Today's nonfiction post is on Labyrinths: Emma Jung, Her Marriage to Carl, and the Early Years of Psychoanalysis by Catrine Clay. It is 394 pages long including notes. The cover is a picture of Emma with Carl only half in it. The intended reader is someone who is interested in Emma Jung and her life. There is no foul language, talk of sex, and no violence in this book.
From the back of the book- A sensational, eye-opening account of Emma Jung’s complex marriage to Carl Gustav Jung and the hitherto unknown role she played in the early years of the psychoanalytic movement.
Clever and ambitious, Emma Jung yearned to study the natural sciences at the University of Zurich. But the strict rules of proper Swiss society at the beginning of the twentieth century dictated that a woman of Emma’s stature—one of the richest heiresses in Switzerland—travel to Paris to "finish" her education, to prepare for marriage to a suitable man.
Engaged to the son of one of her father’s wealthy business colleagues, Emma’s conventional and predictable life was upended when she met Carl Jung. The son of a penniless pastor working as an assistant physician in an insane asylum, Jung dazzled Emma with his intelligence, confidence, and good looks. More important, he offered her freedom from the confines of a traditional haute-bourgeois life. But Emma did not know that Jung’s charisma masked a dark interior—fostered by a strange, isolated childhood and the sexual abuse he’d suffered as a boy—as well as a compulsive philandering that would threaten their marriage.
Using letters, family interviews, and rich, never-before-published archival material, Catrine Clay illuminates the Jungs’ unorthodox marriage and explores how it shaped—and was shaped by—the scandalous new movement of psychoanalysis. Most important, Clay reveals how Carl Jung could never have achieved what he did without Emma supporting him through his private torments. The Emma that emerges in the pages of Labyrinths is a strong, brilliant woman, who, with her husband’s encouragement, becomes a successful analyst in her own right.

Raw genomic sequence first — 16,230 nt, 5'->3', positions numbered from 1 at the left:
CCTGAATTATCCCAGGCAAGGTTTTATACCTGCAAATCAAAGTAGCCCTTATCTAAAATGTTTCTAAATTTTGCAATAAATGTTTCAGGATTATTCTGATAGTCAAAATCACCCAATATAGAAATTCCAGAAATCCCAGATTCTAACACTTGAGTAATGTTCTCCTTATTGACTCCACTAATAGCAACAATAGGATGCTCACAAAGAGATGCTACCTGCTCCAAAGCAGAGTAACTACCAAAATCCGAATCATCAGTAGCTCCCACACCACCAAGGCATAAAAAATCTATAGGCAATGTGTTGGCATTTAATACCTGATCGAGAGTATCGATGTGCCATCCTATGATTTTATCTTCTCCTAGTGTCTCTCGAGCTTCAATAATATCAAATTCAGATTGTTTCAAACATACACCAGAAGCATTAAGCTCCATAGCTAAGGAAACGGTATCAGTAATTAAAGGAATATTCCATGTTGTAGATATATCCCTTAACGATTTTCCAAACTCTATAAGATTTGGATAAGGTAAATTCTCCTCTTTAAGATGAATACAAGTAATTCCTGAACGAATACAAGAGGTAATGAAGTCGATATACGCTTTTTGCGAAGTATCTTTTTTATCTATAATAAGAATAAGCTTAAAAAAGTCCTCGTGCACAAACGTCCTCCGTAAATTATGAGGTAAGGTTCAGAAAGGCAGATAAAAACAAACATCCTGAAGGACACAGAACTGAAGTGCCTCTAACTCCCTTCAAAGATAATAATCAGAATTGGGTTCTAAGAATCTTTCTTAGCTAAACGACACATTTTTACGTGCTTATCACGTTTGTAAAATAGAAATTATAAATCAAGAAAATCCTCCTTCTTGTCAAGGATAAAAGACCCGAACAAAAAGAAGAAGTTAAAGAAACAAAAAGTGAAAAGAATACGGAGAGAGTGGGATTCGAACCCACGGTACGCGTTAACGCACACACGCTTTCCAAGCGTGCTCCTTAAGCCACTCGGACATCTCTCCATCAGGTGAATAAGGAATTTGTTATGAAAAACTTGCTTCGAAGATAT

Review- When I started reading this book the only thing I knew about Emma Jung was that she was married to Carl but I do not have a good understanding of this complex woman and the driving forces in her life. We follow Emma over the course of her whole life but we spend the most time with her in the years of her marriage to Carl Jung. She was the woman behind the man and Emma did more for Carl than just be a wife, housekeeper, and mother. She was the steady center to his life. But Emma learned from Carl too and she became a talented and knowledgeable analysis herself. Clay does not hold back from the less than wonderful details about their life together. Carl was unstable and that affected Emma but she had to be the strong one and the faithful one. Carl was so busy being Carl Jung that he never really understood what Emma gave him. But in the end Emma found her own way in life and I think that she was happy with her life in the end.
I give this book a Four out of Five stars. I was given this book in exchange for an honest review by Harper Collins.